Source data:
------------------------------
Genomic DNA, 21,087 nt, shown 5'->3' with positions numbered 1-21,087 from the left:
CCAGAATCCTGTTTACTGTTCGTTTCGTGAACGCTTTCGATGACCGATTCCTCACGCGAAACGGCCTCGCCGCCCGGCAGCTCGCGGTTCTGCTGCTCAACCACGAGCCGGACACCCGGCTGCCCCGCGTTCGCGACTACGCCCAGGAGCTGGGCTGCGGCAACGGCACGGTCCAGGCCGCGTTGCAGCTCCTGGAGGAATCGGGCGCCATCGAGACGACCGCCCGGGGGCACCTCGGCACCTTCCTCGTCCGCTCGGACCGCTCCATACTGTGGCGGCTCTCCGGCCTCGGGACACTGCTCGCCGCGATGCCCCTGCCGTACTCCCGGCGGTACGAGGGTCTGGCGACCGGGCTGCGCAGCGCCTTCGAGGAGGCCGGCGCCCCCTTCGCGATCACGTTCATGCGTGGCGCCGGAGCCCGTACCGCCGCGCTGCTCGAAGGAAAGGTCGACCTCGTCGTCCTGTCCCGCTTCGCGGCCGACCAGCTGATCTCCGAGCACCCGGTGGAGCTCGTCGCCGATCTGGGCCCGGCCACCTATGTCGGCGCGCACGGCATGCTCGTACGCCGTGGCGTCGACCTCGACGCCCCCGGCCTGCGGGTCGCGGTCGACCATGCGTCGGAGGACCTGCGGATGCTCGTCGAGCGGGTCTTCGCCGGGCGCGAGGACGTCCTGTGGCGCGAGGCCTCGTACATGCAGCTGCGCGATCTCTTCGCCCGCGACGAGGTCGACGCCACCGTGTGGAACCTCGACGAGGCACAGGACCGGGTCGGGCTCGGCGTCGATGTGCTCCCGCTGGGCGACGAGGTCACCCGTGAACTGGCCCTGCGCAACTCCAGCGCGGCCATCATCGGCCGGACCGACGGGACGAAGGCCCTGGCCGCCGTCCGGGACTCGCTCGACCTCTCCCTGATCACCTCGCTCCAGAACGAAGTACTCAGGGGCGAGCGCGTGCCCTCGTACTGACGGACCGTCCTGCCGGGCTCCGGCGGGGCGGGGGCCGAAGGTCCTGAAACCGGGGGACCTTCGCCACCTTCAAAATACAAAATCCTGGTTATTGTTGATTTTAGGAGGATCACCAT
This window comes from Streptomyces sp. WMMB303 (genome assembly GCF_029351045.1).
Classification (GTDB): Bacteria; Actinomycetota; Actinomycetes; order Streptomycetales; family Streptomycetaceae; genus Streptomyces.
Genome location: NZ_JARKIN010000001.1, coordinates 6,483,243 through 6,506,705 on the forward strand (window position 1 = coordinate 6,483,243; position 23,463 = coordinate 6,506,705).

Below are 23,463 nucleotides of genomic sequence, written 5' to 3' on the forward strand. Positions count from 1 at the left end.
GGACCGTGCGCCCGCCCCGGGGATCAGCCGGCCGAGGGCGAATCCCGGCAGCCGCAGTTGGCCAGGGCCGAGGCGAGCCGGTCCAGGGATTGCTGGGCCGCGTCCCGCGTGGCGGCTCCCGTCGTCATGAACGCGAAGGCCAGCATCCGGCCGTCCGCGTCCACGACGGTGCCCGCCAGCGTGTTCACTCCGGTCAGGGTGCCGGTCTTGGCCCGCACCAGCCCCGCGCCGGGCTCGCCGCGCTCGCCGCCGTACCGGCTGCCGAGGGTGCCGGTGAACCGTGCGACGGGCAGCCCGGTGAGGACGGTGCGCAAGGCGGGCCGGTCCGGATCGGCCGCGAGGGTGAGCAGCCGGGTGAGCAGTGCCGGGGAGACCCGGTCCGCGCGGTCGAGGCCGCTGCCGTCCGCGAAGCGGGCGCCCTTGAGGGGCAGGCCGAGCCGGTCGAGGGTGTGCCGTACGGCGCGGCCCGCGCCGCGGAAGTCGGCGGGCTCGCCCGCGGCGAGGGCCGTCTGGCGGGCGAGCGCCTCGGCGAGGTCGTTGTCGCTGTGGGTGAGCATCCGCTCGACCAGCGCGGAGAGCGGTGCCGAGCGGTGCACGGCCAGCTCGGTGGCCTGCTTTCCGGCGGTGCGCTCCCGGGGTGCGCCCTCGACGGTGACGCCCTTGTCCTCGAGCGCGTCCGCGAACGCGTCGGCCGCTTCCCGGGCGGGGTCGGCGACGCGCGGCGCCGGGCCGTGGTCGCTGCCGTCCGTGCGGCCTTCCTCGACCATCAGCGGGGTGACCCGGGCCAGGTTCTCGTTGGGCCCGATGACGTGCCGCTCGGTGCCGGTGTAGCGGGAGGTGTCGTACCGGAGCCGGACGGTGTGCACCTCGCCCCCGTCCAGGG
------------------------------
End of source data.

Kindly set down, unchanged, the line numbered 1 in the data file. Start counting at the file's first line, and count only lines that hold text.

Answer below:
Genomic DNA, 21,087 nt, shown 5'->3' with positions numbered 1-21,087 from the left: